Last year, the Securities and Exchange Board of India (“SEBI”) issued a guidance note clarifying certain matters regarding employee stock option plans (ESOPs) and their implications under the SEBI (Prohibition of Insider Trading) Regulations, 2015 (the “Insider Trading Regulations”). Specifically, it stated that the “contra-trade” restrictions do not apply to the exercise of stock options by employees and the sale of resultant shares by them within a six-month period.
This and related issues arose for consideration in an informal guidance request by KPIT Technologies Limited (“KPIT”). Apart from the issues related to the aforesaid guidance note, specific concerns arose as KPIT has established and implemented a cashless ESOP. Under this, the KPIT Employee Welfare Trust (the “Trust”) was established to subscribe to or purchase shares of the company. Each time an employee exercised an option, the Trust would sell shares of the company and pay the employee the difference between the market price of the shares and the exercise price of the options. The additional question that arose in KPIT’s request was whether the Trust itself would be subject to the contra-trade restrictions as it would be buying and selling shares with a six-month period as part of its operations relating to the implementation of KPIT’s ESOP. KPIT’s request stated that the Trust was carrying out these functions not for itself, but for the benefit of the employees, and hence whether the contra-trade restrictions in the Insider Trading Regulations would apply to the activities of the Trust.
In its informal guidance letter, SEBI provided favourable clarification on both counts, which permits the implementation of a cashless exercise of stock options by employees through the trust mechanism without violating the contra-trade restrictions imposed by the Insider Trading Regulations. On the question of the employees exercising the stock options, which results in a sale of the shares, SEBI drew attention to the guidance note where it has provided an illustration “that if a designated person has sold/purchased shares, he can subscribe and exercise ESOPs at any time after such sale/purchase, without attracting contra trading restrictions”. Similarly, the sale of shares after exercise of ESOPs will also not attract the contra trading restrictions.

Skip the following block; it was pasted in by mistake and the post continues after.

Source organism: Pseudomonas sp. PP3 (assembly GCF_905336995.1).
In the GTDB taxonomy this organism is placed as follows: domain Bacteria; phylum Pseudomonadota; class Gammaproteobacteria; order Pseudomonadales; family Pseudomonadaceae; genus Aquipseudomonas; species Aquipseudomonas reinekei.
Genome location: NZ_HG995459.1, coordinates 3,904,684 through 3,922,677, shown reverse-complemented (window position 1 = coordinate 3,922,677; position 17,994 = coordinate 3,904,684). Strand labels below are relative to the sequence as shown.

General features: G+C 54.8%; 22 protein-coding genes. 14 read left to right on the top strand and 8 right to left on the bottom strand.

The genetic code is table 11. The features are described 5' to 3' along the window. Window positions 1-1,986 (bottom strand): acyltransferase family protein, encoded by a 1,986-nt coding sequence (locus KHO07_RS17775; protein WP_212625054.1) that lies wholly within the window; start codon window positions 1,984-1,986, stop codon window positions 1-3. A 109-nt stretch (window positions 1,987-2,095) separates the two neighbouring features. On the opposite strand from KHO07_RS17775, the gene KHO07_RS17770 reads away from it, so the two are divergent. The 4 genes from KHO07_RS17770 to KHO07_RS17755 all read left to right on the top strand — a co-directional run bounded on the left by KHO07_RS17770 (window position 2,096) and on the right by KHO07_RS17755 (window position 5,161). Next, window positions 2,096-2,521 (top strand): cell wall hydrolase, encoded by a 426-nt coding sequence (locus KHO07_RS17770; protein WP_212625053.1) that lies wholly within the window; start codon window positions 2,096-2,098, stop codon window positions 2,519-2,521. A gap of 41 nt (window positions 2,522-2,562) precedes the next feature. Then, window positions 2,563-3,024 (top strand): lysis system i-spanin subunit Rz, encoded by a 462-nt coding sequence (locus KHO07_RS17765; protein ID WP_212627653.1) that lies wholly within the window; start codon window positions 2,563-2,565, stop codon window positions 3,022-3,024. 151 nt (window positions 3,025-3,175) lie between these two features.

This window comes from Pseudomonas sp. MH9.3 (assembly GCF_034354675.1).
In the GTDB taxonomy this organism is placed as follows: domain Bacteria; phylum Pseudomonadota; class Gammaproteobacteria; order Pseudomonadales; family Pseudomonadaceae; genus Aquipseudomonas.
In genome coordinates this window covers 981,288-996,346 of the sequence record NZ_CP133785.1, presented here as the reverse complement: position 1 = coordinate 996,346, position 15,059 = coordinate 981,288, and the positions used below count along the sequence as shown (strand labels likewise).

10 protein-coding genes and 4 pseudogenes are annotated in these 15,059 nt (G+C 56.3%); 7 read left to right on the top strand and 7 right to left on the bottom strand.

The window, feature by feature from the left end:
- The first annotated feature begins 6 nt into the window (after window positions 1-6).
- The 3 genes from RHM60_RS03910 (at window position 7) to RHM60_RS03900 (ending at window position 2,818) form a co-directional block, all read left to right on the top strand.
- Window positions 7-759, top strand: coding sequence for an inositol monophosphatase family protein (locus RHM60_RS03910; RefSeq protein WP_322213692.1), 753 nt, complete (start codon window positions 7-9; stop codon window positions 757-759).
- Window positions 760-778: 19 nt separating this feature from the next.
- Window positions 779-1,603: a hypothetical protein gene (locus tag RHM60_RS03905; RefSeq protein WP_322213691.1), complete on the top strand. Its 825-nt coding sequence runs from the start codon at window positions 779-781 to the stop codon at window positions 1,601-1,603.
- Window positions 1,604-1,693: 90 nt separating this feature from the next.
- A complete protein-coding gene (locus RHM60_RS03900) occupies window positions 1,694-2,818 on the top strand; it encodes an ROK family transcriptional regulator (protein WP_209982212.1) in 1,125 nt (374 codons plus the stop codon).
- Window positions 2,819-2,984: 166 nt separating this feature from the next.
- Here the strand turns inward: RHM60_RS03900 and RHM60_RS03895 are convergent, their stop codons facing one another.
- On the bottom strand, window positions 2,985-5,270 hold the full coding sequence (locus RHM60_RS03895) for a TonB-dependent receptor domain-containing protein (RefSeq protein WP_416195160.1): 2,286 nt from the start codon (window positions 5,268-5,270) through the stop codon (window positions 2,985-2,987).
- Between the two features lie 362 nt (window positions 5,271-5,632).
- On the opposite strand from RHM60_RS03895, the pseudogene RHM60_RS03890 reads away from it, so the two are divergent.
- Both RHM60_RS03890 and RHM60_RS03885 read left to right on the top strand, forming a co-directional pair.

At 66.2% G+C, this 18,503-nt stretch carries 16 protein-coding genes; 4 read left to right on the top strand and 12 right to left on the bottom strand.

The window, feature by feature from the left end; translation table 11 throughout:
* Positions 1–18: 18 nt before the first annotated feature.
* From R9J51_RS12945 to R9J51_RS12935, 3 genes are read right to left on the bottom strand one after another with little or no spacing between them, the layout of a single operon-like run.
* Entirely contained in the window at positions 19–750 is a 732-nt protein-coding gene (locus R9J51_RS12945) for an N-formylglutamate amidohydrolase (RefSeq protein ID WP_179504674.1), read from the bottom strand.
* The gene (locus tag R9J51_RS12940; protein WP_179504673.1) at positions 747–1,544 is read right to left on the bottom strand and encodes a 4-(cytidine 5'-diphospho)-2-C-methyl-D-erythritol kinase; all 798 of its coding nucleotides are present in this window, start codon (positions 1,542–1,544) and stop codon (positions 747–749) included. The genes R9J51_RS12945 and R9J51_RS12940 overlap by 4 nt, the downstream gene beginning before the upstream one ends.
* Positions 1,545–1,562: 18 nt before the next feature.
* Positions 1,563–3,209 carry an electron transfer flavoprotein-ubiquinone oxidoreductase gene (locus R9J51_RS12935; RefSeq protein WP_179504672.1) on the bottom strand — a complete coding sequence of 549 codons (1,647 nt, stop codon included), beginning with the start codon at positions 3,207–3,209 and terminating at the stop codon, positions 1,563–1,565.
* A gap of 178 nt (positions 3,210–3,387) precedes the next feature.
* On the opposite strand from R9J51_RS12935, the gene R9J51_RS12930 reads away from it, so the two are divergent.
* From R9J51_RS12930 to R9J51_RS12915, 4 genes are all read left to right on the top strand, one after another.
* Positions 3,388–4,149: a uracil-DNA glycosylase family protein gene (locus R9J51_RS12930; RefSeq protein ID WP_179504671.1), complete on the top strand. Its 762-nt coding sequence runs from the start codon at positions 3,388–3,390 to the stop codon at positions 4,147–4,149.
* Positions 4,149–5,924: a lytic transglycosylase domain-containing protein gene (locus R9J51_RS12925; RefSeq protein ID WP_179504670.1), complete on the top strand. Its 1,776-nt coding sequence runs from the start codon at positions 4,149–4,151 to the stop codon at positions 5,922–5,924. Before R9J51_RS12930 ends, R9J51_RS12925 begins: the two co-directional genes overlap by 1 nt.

More importantly, SEBI clarified the role of the Trust, in that it is not acting in its own capacity by rather on behalf of the employees to give effect to the exercise of ESOPs. Hence, its acquisition of shares and subsequent sale to give effect to the exercise of the stock options by employees will not be considered a contra trade.
In all, through the guidance note and now the informal guidance issued to KPIT, SEBI has been ironing out some of the practical issues that have arise in the implementation of the Insider Trading Regulations.
 Note: Technically, the Trust is not acting “on behalf of” the employees as it is not in any agency capacity, but rather “for the benefit of” the employees who are the beneficiaries. But, such a technical distinction should not alter the outcome of the question pertaining to ESOPs and the Insider Trading Regulations.